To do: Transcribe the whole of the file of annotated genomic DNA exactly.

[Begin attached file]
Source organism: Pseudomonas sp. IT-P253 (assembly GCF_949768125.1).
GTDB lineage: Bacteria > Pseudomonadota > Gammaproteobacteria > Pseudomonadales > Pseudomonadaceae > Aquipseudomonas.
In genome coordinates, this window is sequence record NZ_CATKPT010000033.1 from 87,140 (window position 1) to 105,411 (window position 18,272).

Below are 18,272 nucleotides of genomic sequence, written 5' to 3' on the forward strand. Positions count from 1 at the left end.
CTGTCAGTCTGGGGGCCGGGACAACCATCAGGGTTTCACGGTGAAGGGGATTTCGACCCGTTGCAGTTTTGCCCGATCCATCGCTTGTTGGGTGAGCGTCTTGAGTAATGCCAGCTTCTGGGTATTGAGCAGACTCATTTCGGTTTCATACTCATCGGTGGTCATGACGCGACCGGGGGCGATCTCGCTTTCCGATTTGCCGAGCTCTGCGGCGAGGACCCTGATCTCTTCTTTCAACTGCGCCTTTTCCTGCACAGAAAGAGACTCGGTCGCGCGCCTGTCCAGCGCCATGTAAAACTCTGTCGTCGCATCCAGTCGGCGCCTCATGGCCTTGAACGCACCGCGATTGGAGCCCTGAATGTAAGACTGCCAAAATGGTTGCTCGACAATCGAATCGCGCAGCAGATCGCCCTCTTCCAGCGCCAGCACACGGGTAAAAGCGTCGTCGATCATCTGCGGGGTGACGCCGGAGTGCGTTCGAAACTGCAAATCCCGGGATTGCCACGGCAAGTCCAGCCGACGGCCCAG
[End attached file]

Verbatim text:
Source organism: Pseudomonas sp. IT-P253 (assembly GCF_949768125.1).
GTDB lineage: Bacteria > Pseudomonadota > Gammaproteobacteria > Pseudomonadales > Pseudomonadaceae > Aquipseudomonas.
In genome coordinates, this window is sequence record NZ_CATKPT010000033.1 from 87,140 (window position 1) to 105,411 (window position 18,272).

Below are 18,272 nucleotides of genomic sequence, written 5' to 3' on the forward strand. Positions count from 1 at the left end.
CTGTCAGTCTGGGGGCCGGGACAACCATCAGGGTTTCACGGTGAAGGGGATTTCGACCCGTTGCAGTTTTGCCCGATCCATCGCTTGTTGGGTGAGCGTCTTGAGTAATGCCAGCTTCTGGGTATTGAGCAGACTCATTTCGGTTTCATACTCATCGGTGGTCATGACGCGACCGGGGGCGATCTCGCTTTCCGATTTGCCGAGCTCTGCGGCGAGGACCCTGATCTCTTCTTTCAACTGCGCCTTTTCCTGCACAGAAAGAGACTCGGTCGCGCGCCTGTCCAGCGCCATGTAAAACTCTGTCGTCGCATCCAGTCGGCGCCTCATGGCCTTGAACGCACCGCGATTGGAGCCCTGAATGTAAGACTGCCAAAATGGTTGCTCGACAATCGAATCGCGCAGCAGATCGCCCTCTTCCAGCGCCAGCACACGGGTAAAAGCGTCGTCGATCATCTGCGGGGTGACGCCGGAGTGCGTTCGAAACTGCAAATCCCGGGATTGCCACGGCAAGTCCAGCCGACGGCCCAG